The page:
Think about some of the purely fun activities that Mormon youth used to enjoy that are basically gone now.

It’s not that Mormons have become joyless. We still have tremendous fun, despite the disappearance of this once-all-encompassing social world. But the youth today have fewer church-sponsored activities that are just geared toward recreation and socialization.

Other religions used to actually criticize us for having church dances and theatricals. We were viewed as too light-hearted, too frivolous. No one would say that about us now. Even our pioneer treks can be a serious business.

So I hope our teen dances won’t go the way of the dinosaur. I’m not advocating that we should bring back the “Green and Gold Balls” of Mormonism’s past (though wouldn’t that be trippy and retro just for one night?), but we should keep some activities for no other reason than that they have the potential for fun.

 

 

  • Sharee

    I grew up in a small town in the “mission field.” The group that was baptized at the same time my parents and I were back in 1950, well, we kind of were the branch. Very small. We didn’t do roadshows or have girls camp, but we had fun. I don’t remember what we did in Primary, but when we hit Mutual age, we did a lot of hikes and put on some plays, had parties at the beach, etc. Actually, the beach parties were the whole branch and I guess they started back in my Primary days. We really did have a lot of fun. Yes, we had our Gold & Green Balls, but we didn’t really have any boys to dance with. I remember one New Year’s Eve dance, the mission president gave the missionaries permission to dance, so all of us teenage girls would have someone to dance with besides each other. I can’t see that happening today. I guess what the YM an YW do for fun today depends on where they live.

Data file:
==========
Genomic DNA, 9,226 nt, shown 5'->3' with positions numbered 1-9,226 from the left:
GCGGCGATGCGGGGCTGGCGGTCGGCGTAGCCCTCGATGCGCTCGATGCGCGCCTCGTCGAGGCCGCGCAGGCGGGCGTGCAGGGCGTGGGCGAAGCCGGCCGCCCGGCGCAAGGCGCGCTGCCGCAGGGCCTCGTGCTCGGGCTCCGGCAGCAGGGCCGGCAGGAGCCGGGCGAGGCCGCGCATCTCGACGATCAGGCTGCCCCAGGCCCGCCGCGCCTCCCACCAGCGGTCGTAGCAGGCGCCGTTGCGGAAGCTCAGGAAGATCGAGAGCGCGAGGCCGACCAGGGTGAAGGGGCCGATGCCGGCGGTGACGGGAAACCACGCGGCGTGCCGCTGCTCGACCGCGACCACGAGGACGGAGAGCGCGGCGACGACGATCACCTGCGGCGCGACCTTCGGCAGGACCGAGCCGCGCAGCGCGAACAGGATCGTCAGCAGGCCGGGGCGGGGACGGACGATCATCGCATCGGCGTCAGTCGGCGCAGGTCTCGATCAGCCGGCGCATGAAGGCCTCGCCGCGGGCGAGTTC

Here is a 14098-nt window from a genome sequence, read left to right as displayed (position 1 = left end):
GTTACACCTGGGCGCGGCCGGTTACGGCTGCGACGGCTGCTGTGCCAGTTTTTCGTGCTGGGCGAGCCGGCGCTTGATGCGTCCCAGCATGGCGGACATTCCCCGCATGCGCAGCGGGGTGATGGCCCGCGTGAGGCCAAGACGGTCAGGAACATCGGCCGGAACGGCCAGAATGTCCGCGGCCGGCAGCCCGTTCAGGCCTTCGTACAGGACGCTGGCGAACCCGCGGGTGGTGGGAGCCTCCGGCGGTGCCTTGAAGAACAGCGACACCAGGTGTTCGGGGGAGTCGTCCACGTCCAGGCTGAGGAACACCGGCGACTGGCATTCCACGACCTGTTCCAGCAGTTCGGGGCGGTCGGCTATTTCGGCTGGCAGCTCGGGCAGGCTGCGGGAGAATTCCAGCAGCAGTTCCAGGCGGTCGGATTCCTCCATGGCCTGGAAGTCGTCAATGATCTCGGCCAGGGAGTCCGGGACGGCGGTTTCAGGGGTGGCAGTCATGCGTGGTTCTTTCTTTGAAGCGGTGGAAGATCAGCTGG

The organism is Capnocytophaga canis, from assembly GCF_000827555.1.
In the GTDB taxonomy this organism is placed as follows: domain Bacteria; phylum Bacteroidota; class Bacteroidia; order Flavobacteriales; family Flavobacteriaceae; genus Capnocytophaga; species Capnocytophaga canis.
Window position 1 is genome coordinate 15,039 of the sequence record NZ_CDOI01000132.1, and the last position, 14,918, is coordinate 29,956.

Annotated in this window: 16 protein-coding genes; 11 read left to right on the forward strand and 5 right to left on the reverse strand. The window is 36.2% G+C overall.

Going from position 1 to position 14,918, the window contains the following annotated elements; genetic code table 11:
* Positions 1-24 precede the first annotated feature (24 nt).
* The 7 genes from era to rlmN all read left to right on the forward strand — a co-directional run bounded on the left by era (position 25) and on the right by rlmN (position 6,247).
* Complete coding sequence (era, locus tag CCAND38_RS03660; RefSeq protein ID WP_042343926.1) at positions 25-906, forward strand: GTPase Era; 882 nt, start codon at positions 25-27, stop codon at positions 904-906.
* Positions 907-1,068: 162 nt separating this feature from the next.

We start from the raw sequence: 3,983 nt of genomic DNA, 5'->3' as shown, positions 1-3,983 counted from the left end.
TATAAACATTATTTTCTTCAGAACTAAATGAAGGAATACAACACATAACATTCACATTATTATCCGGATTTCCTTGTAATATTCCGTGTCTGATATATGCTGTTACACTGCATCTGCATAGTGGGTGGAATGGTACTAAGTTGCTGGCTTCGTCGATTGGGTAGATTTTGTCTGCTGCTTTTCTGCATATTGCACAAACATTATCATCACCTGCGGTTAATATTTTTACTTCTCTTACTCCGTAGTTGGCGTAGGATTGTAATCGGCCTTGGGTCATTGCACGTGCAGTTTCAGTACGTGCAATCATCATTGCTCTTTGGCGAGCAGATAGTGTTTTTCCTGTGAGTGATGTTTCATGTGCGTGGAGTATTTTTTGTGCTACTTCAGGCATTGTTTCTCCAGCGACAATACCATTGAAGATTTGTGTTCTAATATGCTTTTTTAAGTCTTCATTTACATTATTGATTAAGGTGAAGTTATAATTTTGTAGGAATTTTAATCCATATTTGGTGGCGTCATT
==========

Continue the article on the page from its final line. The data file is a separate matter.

• trytoseeitmyway

    We absolutely need more fun in the Church! For youth, for YSAs, and for everyone.

    Sadly I think that there is less interest in dances among young people generally. And of course some styles of dancing are problematic. Still, we need to pull everyone’s nose out of their phones and earbuds out of their ears, so that we can be reminded how much fun it is to do things together.

  • Rigel Hawthorne

    Thanks for writing this. I think it is an important piece. I find myself no longer on the ward council after making a comment that took the last word away from the Bishop. He said that he thought the worst possible YMYW activity would be a ‘game night’ (precisely because it had no message or service). I countered that games give kids the opportunity to be the center of attention for a moment in a fun way that can strengthen their social skills and take the anxiety away from more attention garnering center-of-attention requirements in life. He quietly gave one nod and went on with business, as if my comment was never made. As his years of Bishoping have lengthened, I think he as retreated a bit from the ‘anti-games’ position a bit.